On Monday night, Hawaii star gazers will be able to view the first total lunar eclipse visible anywhere on earth in more than two years.
The partial phase of the lunar eclipse is expected to start at 7:58 p.m., when the moon crosses into the earth’s shadow. Then at 9:06 p.m., the total phase of the eclipse begins. For the next 70 minutes, the earth will be directly between the sun and the moon.
NASA will host two online events for the eclipse.
The first event is on Monday, April 14 from 8-9 a.m. HST. NASA planetary scientist Renee Weber will be answering questions via a Reddit AMA (Ask Me Anything) page that will be live around 7:45 a.m. HST.
Then NASA astronomer Mitzi Adams and astrophysicist Alphonse Sterling will answer questions via a live web chat on NASA’s website, beginning on April 14 at 7 p.m. HST and continuing through the end of the eclipse. You can join in on the chat at this link.
The Marshall Space Flight Center will also stream the eclipse live on Ustream.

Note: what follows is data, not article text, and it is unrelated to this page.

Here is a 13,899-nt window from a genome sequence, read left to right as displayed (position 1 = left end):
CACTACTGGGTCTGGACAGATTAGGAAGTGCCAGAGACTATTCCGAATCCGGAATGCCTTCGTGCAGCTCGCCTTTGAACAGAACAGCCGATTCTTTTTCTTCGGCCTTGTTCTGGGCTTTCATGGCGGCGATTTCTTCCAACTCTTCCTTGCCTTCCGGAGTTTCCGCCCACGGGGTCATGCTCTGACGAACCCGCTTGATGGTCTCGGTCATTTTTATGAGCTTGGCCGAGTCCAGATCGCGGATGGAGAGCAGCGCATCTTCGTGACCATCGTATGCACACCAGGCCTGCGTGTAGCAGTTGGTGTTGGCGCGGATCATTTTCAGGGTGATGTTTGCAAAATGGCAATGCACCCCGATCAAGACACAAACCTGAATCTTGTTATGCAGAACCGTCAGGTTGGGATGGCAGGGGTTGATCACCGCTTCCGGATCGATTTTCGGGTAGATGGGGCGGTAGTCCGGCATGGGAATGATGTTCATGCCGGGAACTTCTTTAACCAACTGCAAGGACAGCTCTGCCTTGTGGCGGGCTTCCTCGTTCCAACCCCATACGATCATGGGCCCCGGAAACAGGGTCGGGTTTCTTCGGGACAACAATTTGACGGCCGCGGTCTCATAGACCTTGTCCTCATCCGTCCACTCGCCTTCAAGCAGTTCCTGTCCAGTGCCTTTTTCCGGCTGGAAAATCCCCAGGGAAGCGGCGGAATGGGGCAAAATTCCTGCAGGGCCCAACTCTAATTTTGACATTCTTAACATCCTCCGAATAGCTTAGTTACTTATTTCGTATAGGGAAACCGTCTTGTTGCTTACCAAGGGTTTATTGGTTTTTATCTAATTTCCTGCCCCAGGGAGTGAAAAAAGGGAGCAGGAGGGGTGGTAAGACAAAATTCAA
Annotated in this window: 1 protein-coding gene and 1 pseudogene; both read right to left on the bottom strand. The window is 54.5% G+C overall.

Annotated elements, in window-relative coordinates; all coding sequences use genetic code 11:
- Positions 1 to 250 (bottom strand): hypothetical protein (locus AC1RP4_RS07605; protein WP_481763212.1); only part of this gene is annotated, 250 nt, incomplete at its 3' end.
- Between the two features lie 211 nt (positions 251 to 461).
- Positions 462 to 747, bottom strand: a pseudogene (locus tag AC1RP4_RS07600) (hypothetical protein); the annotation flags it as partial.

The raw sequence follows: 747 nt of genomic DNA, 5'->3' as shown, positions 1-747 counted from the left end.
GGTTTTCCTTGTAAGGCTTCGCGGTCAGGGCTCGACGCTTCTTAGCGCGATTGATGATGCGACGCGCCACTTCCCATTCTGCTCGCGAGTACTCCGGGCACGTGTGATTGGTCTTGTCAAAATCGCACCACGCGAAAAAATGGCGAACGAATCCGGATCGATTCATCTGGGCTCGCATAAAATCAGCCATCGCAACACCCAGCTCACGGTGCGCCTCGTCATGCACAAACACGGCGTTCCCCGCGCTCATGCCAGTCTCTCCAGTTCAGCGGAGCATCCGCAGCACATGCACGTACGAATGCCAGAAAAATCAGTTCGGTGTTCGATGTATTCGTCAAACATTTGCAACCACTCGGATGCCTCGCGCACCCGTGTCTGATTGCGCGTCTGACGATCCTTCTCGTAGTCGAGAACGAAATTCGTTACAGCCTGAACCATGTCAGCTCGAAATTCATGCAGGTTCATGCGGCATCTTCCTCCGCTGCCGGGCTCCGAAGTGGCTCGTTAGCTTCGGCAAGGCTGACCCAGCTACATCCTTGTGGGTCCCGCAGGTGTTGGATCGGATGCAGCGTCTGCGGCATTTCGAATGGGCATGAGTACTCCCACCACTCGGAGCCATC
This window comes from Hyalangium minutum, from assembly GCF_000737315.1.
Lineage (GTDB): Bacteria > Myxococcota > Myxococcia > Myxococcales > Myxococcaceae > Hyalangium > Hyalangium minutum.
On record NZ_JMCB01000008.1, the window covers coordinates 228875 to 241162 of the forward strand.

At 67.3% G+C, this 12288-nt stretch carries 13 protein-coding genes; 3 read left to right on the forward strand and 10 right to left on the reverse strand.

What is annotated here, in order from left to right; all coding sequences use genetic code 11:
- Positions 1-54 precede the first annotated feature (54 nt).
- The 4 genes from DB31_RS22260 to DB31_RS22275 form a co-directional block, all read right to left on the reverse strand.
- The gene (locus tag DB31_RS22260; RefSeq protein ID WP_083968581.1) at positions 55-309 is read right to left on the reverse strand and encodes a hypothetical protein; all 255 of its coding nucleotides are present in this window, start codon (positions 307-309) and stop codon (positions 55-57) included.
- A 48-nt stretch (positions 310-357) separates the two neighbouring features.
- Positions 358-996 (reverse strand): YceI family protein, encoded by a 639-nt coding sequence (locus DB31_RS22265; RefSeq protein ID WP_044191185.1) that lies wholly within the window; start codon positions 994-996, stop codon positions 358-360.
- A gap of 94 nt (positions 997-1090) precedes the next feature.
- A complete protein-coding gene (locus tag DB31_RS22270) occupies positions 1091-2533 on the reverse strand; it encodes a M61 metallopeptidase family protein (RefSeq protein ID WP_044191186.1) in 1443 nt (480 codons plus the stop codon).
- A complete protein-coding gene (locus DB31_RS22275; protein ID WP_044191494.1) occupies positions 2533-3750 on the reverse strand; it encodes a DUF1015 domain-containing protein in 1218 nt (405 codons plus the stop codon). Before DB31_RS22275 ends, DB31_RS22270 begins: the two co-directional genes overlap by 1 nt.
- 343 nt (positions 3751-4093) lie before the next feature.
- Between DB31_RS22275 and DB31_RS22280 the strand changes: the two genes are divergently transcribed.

Bishop Museum will hold a viewing event on the Great Lawn from 8-11:30 p.m. and volunteer-experts with the Hawaiian Astronomical Society will be on hand with telescopes. Special lunar eclipse programs will be held in the planetarium every half-hour and a 12.5-inch diameter telescope in the observatory will be available for moon watching. Tickets cost $8 for general admission, $6 for children ages 4-12 and free for museum members and can be reserved online.
University of Hawaii’s Institute for Astronomy is also holding two viewing parties for the lunar eclipse from 7-11:30 p.m. at Kapiolani Park and Kahuku Public Library.